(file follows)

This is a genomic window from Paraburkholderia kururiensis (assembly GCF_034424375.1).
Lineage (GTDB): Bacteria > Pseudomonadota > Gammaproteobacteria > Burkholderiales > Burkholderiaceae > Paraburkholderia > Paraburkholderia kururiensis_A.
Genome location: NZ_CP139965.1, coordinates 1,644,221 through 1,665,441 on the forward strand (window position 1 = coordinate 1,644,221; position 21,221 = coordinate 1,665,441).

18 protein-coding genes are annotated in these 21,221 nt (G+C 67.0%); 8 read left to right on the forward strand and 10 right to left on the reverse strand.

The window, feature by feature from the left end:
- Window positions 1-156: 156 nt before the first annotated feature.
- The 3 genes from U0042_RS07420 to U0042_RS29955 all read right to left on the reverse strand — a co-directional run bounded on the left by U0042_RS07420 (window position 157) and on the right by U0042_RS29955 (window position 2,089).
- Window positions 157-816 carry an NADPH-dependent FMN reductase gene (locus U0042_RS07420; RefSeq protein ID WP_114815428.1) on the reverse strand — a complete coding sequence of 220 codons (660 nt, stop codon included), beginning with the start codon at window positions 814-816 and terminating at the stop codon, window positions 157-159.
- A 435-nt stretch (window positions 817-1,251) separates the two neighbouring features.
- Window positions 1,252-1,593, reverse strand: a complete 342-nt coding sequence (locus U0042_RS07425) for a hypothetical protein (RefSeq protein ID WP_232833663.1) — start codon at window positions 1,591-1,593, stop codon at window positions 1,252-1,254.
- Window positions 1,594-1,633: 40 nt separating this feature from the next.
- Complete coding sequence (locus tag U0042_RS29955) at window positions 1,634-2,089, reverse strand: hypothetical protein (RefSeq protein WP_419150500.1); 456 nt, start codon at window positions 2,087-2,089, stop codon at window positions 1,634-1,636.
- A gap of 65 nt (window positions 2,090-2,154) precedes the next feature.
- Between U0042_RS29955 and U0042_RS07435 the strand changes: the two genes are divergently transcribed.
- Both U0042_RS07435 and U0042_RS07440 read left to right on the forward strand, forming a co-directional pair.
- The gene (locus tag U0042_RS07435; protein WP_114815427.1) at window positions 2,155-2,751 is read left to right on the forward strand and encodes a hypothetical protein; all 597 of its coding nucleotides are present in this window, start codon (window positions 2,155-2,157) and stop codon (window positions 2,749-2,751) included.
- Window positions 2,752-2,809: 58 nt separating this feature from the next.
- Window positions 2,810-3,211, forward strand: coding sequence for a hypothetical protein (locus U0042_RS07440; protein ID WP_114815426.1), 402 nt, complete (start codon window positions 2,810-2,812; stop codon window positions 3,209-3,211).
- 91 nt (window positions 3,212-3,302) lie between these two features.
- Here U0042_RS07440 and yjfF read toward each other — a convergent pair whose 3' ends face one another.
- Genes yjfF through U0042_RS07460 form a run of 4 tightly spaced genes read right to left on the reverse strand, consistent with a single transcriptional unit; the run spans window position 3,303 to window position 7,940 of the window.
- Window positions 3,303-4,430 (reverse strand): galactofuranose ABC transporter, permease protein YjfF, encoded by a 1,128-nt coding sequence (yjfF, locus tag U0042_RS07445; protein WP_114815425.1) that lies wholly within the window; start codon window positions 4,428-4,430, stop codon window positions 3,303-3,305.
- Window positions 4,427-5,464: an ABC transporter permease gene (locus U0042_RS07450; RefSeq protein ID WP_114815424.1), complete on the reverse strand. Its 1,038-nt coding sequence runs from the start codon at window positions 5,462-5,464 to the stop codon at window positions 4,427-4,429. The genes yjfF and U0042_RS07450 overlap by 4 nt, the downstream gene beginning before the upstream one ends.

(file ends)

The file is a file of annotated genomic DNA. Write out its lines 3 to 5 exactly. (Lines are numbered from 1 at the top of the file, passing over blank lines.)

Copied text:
Genome location: NZ_CP139965.1, coordinates 1,644,221 through 1,665,441 on the forward strand (window position 1 = coordinate 1,644,221; position 21,221 = coordinate 1,665,441).

18 protein-coding genes are annotated in these 21,221 nt (G+C 67.0%); 8 read left to right on the forward strand and 10 right to left on the reverse strand.

The window, feature by feature from the left end: